The first time I, to a Russian woman I was just getting to know, innocently whistled “Where are you?”…it took me at least half an hour to calm her down…explain…apologize (though I wasn’t then sure for what!). She was, in this situation, not anxious about my money disappearing, but about being treated, as she heard it: “like some dog” (though she loves her own dog a lot). (Do Russians whistle to their dogs, like Americans?) …Whew! I had had my first experience why not to whistle to, or near, Russians!
There are so many elements of the psychology of a person that makes them a “Russian”, an “American”, a “Japanese”, “Brazilian”, etc. Not only emotions, habits, manners and ideas, but even also movements of the face and gestures of the body. And cultures vary in many ways – even if American TV programs, serials, films and movies are more or less rapidly changing this in Russia and the world. In the homes of my Russian friends – where I sometimes try to relax and enjoy myself – I still often have to catch myself from having my, and by association it seems their, money “whistled away”. For my Russian friends, whistling is not verboten because it is decadent, unconscious and slovenly – but because of a customary superstition about whistling and money. How old, and whence, this folk (?) belief in Russia, I do not know. Are there pre-Revolutionary, Communist, and post-Soviet variations on the social anathema to whistling? Someone should write a multi-cultural history, sociology and philosophy of whistling. Was there a god or goddess of whistling in Egypt? Is whistling “evil” amongst Tibetan mountain villagers? And what about the every-present “bird whistle” in American “Westerns”, when the Indians are just about to attack the cowboys?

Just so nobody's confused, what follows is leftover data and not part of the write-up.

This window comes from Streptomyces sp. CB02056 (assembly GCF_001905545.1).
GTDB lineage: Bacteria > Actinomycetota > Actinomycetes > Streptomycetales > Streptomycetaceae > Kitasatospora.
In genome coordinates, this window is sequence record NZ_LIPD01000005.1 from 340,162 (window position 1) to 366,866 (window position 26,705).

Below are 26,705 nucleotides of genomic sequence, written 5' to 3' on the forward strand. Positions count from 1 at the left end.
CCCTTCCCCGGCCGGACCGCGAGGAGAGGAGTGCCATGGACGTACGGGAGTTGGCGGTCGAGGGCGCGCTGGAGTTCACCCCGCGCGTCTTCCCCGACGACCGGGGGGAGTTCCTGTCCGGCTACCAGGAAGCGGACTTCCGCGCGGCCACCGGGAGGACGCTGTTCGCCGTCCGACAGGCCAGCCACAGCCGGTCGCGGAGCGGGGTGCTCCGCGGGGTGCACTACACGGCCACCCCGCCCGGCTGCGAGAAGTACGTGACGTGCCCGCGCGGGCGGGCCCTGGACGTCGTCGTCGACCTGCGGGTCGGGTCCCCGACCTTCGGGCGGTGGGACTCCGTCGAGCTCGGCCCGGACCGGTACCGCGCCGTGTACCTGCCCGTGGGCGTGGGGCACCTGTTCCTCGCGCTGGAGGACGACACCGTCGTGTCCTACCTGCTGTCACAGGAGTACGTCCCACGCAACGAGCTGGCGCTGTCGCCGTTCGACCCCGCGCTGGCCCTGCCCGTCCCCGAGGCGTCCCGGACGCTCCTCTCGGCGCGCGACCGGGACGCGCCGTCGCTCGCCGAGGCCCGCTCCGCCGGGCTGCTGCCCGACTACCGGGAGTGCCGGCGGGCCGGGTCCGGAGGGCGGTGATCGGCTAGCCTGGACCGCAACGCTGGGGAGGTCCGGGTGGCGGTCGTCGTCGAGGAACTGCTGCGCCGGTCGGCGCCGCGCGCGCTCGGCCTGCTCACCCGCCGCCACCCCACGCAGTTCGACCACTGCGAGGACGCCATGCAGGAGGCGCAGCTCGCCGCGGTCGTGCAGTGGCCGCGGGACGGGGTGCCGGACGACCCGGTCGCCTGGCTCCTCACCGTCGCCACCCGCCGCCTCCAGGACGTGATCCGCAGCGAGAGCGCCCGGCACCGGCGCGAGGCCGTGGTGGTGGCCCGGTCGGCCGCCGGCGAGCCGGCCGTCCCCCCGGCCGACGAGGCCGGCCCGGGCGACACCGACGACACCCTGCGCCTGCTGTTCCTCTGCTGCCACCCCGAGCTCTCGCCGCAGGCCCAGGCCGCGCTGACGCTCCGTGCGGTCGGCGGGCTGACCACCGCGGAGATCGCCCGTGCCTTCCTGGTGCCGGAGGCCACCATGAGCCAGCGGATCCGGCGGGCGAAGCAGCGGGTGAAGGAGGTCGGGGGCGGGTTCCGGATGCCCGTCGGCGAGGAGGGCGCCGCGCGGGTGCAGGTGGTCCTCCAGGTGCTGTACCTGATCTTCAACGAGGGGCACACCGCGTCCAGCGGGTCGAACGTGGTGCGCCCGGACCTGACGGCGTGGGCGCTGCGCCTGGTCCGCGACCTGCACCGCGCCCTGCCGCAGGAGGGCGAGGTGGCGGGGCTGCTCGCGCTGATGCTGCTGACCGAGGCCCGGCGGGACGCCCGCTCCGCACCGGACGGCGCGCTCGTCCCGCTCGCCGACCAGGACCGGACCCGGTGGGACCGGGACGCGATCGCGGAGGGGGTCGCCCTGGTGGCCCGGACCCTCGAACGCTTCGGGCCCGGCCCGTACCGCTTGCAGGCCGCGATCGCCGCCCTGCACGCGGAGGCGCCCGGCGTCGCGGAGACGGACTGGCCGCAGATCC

Whistling it seems to me is in itself neither good nor evil, impoverishing or enriching…“but thinking makes it so”. Indeed, whistling seems to be a sort of human achievement, a development, a capacity not unrelated to music (which itself admittedly has been thought both demonic and divine).
As an American, and a moderately competent whistler, I “feel free” in my soul to whistle; but I was not born in Second or Third Reich Germany, nor amidst the traditions and customs of Old Holy or Communist Russia. So for me, I feel neither decadent nor destitute when I whistle. On the contrary, I once soothed my soul by whistling (and humming), for about three days and nights, some small portion of what I heard on a Moscow radio broadcast (and later learned was the Peter aria “Erbarme Dich” from Bach’s Matthew Passion.) They had music therapy in the ancient Greek mystery center of Epidaurus.
So, I say that a Russian who can whistle, is somehow superior to the power of culture, tradition and superstition; somewhat liberated as an individual – en route to someone more purely human. Though in saying so, I am well aware that any mass outbreak of free whistling in Russia, would mean not hearing more Rachmaninov, Beethoven or Bach, but the likes of Michael Jackson, Alla Pugachova, the Spice Girls (already pass??), etc.
So, come to think of it now, I am glad that Russians are afraid they will whistle their money away – and not be risky like those poor Americans who, as the American Disney cartoon played it, may “whistle while they work”! For I almost have the entirety of Moscow, maybe even entire regions of Russia, in which I am amongst the very few people not afraid to whistle! Indeed, when viewed in this way, I may be one of the very best whistlers on this and that side of the Urals! Hoorah!
First published in English, #37, 2000.